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Los Angeles City Redistricting Underway

Jenny Chen |
March 30, 2011 | 6:41 p.m. PDT

Associate News Editor


LA City Hall (Creative Commons)
LA City Hall (Creative Commons)
The city of Los Angeles began its long journey towards redistricting on Wednesday after the City Council approved a motion that requires government officials to name nominees for its redistricting commission by Aug. 17, 2011. 

The LA City council unanimously voted 14-0. Councilman Richard Alarcon was absent. 

This is the first step in creating the commission that will submit its plans for the city’s redistricting by March 1, 2012. The City Council will then have four months to debate and approve this plan. 

The redistricting commission will have 21 members – three appointed by Mayor Antonio Villaraigoisa, two by the Council President, and one each by the Controller, City Attorney, and remaining council members. 

Based off the data released in California’s 2010 census, Los Angeles’ population increased 2.6 pecent from 3,694,724 to 3,729,621 since 2000. 

Yet more importantly, there has been a noticeable shift in population. Specifically, six districts have grown in population and nine have decreased, making Los Angeles’ redistricting one to watch. 

The purpose of redistricting every ten years is to keep states in accordance with the constitution, according to UC-San Diego Associate Professor of Political Science Thad Kousser. 

“It keeps all our voting rights equal,” Kousser said. 

To do this, the approved redistricting commission will need to redraw lines so that the populations in all 15 districts fall close to 252,841 (mean of the city’s population).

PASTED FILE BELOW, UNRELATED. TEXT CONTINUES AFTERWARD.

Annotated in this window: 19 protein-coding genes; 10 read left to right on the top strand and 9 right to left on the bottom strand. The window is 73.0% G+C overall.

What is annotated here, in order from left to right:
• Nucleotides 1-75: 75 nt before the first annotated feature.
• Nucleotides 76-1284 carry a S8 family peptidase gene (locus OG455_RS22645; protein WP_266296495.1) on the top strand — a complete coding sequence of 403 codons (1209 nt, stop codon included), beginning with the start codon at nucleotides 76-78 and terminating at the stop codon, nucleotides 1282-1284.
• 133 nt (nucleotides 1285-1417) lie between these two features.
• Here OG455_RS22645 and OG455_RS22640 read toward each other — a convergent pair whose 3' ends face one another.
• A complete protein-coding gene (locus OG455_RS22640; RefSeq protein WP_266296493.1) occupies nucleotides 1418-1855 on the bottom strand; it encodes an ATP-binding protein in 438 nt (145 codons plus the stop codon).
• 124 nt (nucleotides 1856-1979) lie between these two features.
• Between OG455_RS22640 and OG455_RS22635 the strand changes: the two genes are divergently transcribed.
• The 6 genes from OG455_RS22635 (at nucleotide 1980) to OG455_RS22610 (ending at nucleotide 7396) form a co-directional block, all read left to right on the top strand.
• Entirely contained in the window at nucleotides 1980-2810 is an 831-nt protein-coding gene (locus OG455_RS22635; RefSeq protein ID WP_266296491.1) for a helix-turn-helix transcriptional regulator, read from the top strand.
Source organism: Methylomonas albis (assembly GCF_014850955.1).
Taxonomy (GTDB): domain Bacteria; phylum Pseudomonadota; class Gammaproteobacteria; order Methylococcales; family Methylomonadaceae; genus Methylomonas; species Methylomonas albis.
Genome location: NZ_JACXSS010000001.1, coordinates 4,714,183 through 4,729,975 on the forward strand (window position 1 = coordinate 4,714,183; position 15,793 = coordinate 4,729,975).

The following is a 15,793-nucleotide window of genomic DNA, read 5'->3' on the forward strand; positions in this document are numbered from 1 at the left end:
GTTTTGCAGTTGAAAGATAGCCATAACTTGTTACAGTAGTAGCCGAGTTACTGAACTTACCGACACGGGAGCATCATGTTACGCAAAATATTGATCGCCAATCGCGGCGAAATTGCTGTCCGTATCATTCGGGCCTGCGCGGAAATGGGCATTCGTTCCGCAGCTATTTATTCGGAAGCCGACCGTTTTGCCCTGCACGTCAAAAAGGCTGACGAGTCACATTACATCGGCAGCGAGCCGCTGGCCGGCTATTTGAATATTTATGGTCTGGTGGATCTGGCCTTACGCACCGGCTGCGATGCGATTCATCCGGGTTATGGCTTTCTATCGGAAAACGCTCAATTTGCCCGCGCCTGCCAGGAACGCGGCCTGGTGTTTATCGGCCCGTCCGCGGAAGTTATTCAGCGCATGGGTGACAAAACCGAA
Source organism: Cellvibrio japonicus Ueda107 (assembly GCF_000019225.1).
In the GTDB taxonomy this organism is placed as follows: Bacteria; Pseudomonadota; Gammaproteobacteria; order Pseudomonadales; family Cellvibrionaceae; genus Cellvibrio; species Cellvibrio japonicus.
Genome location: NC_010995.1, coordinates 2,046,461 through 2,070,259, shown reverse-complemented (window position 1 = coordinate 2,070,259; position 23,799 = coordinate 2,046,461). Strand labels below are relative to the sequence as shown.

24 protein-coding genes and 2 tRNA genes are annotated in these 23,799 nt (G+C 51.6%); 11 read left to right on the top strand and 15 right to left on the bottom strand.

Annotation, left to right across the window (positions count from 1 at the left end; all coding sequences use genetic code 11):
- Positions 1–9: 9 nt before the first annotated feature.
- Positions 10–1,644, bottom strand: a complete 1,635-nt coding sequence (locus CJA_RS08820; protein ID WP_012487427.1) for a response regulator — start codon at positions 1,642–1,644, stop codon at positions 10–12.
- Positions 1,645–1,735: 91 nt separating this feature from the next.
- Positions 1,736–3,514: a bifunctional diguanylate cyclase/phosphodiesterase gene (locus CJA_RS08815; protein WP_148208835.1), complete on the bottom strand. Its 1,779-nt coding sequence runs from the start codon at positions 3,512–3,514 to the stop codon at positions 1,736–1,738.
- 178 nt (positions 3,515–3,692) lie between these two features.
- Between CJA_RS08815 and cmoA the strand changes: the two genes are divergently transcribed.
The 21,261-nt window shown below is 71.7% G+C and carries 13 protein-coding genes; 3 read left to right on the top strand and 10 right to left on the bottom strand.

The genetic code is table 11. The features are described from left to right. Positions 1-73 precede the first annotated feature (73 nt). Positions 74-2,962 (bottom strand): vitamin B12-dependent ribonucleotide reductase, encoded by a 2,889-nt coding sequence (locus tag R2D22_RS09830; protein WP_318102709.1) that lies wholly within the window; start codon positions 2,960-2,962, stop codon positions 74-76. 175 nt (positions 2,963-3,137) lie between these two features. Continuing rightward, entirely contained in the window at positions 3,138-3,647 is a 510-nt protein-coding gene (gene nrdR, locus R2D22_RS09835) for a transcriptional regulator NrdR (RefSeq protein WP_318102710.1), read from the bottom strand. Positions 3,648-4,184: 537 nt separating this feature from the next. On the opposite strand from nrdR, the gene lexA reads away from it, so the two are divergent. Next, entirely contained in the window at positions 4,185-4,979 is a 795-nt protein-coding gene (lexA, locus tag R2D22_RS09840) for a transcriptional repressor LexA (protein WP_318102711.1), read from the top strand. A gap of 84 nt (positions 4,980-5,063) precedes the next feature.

Council President Eric Garcetti’s 13th district appears to have lost the most people, with over a 5 percent loss in population. Other districts whose populations have fallen include Councilman Tom Labonge’s 4th district and Councilman Herb Wesson’s 10th district. 

Meanwhile, districts with significant growth in population (5-10 percent) come from the two southern most districts and the three northern districts. 

Councilman Dennis Zine’s 3rd district added nearly 16,000 people over the last decade, while Councilwoman Jan Perry’s 9th district added about 23,000. 

Still, the commission will need to do more than just pay attention to the major population changes in Los Angeles. The City Charter also states that redrawn areas “shall keep neighborhoods and communities intact, utilize natural boundaries or street lines, and be geographically compact.” 

Once selected, the commission is mandated to meet regularly and hold public hearings until they present their plan next year. 

Reach reporter Jenny Chen here.
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